Invite children to take a nature walk in a nearby park or forest during autumn. Ask them to observe the changes they see in the trees, leaves, and surroundings. Encourage them to notice the colors, shapes, and textures of the foliage, the animals scurrying about, and the overall atmosphere of the season.
After the walk, bring the children back to a comfortable space and ask them to create a drawing or painting that represents what they saw and felt during the walk. Provide them with various materials, like watercolors, pencils, or markers, to add depth and detail to their artwork.
As they work on their pieces, ask them questions about their observations and encourage them to express their emotions through their art. Display the finished pieces in a mural or gallery setting to showcase the beauty and diversity of nature during autumn.
Organize a pumpkin washing station
- Large bowl or bucket
- Scrub brush
- Towels or cloths
- Tray or platter for clean pumpkins
- Set up a designated area in the classroom for the pumpkin washing station.
- Fill a large bowl or bucket with water.
- Place a scrub brush next to the bowl or bucket.
- Set out towels or cloths nearby for drying the clean pumpkins.
- Show the child how to select a pumpkin and carry it carefully to the washing station.
- Demonstrate how to scrub the pumpkin with the brush, using gentle back-and-forth motions.
- Show the child how to rinse the pumpkin in the water, making sure all the dirt and debris is removed.
- Demonstrate how to dry the pumpkin with a towel or cloth.
- Place the clean pumpkin on a tray or platter for display.
- When finished, pour the dirty water out and clean and dry the tools and materials used for the activity.
- Clean up the area and return all materials to their proper place.
- Invite the child to take a turn.
Have the child sort the pumpkins by size or color before washing them.
Use the clean pumpkins for a pumpkin carving activity or as decorations for the classroom.
Encourage the child to draw or write about their experience washing pumpkins.
Create a leaf garland with fallen leaves
- A basket or tray for collecting fallen leaves
- Thread or string
- Needle (optional, for older children)
- Begin by taking the children outside to collect fallen leaves. This is a great opportunity to discuss the changing seasons and the life cycle of trees.
- Once you have collected enough leaves, sort them by size, shape, and color. Encourage the children to examine the leaves and identify the various types of trees they may have come from.
- Cut a piece of thread or string to the desired length for your garland. You can make it as long or as short as you like, depending on the space you have available.
- Thread the needle (if using) and tie a knot at one end of the string. If you are not using a needle, you can simply tie the leaves onto the string with knots.
- Begin tying the leaves onto the string, spacing them out evenly. You can alternate colors and sizes, or group similar leaves together.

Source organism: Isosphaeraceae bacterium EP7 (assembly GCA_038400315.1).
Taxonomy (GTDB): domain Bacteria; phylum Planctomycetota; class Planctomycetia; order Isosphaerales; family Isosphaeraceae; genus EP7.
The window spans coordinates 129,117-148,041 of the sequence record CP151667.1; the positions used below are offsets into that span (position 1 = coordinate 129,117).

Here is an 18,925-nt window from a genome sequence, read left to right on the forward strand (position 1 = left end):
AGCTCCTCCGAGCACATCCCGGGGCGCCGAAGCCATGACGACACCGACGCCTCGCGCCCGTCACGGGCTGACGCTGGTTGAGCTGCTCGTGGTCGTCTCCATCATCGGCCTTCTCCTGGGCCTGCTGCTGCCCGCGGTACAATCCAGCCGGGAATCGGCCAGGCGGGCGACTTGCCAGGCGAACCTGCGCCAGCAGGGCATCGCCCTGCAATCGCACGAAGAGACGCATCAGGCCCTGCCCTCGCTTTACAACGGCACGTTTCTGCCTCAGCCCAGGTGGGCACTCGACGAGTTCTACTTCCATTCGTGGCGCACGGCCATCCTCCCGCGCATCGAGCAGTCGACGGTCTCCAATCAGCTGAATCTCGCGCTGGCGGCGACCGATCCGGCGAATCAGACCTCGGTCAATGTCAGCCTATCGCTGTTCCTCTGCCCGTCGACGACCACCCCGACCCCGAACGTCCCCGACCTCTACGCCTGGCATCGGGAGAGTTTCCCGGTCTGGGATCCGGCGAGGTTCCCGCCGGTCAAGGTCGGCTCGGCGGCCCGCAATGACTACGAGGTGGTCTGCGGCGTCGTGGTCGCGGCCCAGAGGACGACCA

- Once you have tied all the leaves onto the string, tie a knot at the other end to secure them in place.
- Hang the garland in the classroom or outside on a tree, fence, or railing. Encourage the children to observe the garland and the leaves as they dry and change over time.
- Use the leaf garland as a backdrop for a nature table or display.
- Have the children practice sorting and classifying the leaves by different attributes, such as shape, color, or texture.
- Explore different kinds of leaves and trees that grow in your local area.
- Create a leaf rubbing activity using the collected leaves.
Make a table arrangement with pine cones and dry seeds
- A medium-sized tray
- Fresh pine cones
- Dry seeds of different types and colors (e.g. pumpkin, sunflower, sesame, chia)
- Optional: tweezers, small scoops or spoons
- Start by spreading the pine cones evenly on the tray, making sure there is enough space between them for the seeds.
- Place the dry seeds in small piles next to the pine cones, arranging them in a visually appealing way. You can mix different types of seeds or keep them separate.
- Encourage children to use their hands to pick up the seeds and place them on the pine cones, or use tools like tweezers and scoops to refine their motor skills.
- Show children how to use the tray to catch any stray seeds that might fall off, and encourage them to sweep or brush them off once they’re done.
- Remind children that the pine cones and seeds are natural materials and should be handled with care and respect.
This table arrangement can be used as a simple but engaging activity to introduce children to the concepts of sorting, counting, and fine motor coordination. It can also be expanded upon depending on the age and skill level of the children, by adding additional tools for scooping, sorting, or measuring, or encouraging them to make patterns or designs with the seeds.
Organize apple coring and peeling activity
Gather materials – apples, apple corer and peeler, bowls, towels, and trays, etc.
Prepare the workspace – cover the table with a plastic or vinyl tablecloth to make cleaning easier.
Demonstrate to the children the proper way to use the corer and peeler.
Inviting the children:
Ensure all the materials are arranged neatly and attractively on the table. Place the trays with pre-peeled and cored apples at the center of the table.
Encourage the children to join the activity.
Explain the steps involved in coring and peeling an apple.
Demonstrate to the children how to wash the apple before coring it.
Show how to hold and twist the corer to remove the core.
Demonstrate how to hold the peeler to remove the skin of the apple.
Invite the children to take turns coring and peeling the apples.
Give individual assistance, if necessary, ensuring each child has a turn to participate.
Demonstrate how to clean the corer and peeler.
Encourage children to place the apple peelings and cores in a compost bin.
Assist children to tidy up the workspace by wiping the table and putting the materials back in their proper space.
Provide a tray of the prepared apple slices for snack time.
Invite the children to enjoy their apple slices and congratulate them on their hard work.
Encourage the children to reflect on the activity – what did they learn, how did they feel performing the activity, etc.